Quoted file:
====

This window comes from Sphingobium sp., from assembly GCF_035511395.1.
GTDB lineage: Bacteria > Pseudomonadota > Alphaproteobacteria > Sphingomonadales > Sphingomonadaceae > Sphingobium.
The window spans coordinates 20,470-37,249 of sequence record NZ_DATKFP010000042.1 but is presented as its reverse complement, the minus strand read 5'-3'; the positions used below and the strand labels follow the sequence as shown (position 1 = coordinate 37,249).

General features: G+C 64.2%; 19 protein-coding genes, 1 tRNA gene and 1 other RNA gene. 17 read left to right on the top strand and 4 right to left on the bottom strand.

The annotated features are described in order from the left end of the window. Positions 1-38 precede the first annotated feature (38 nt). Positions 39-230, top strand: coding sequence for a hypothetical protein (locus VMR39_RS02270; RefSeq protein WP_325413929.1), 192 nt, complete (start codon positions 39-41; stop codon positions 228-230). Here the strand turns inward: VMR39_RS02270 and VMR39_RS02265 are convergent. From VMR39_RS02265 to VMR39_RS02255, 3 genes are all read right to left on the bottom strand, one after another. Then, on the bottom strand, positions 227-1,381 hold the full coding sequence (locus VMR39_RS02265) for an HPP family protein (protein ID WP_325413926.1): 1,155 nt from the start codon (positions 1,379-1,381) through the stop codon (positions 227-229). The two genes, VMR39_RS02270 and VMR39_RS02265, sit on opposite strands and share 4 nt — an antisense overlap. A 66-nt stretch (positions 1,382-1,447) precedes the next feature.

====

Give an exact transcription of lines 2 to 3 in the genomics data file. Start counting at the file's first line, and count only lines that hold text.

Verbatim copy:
GTDB lineage: Bacteria > Pseudomonadota > Alphaproteobacteria > Sphingomonadales > Sphingomonadaceae > Sphingobium.
The window spans coordinates 20,470-37,249 of sequence record NZ_DATKFP010000042.1 but is presented as its reverse complement, the minus strand read 5'-3'; the positions used below and the strand labels follow the sequence as shown (position 1 = coordinate 37,249).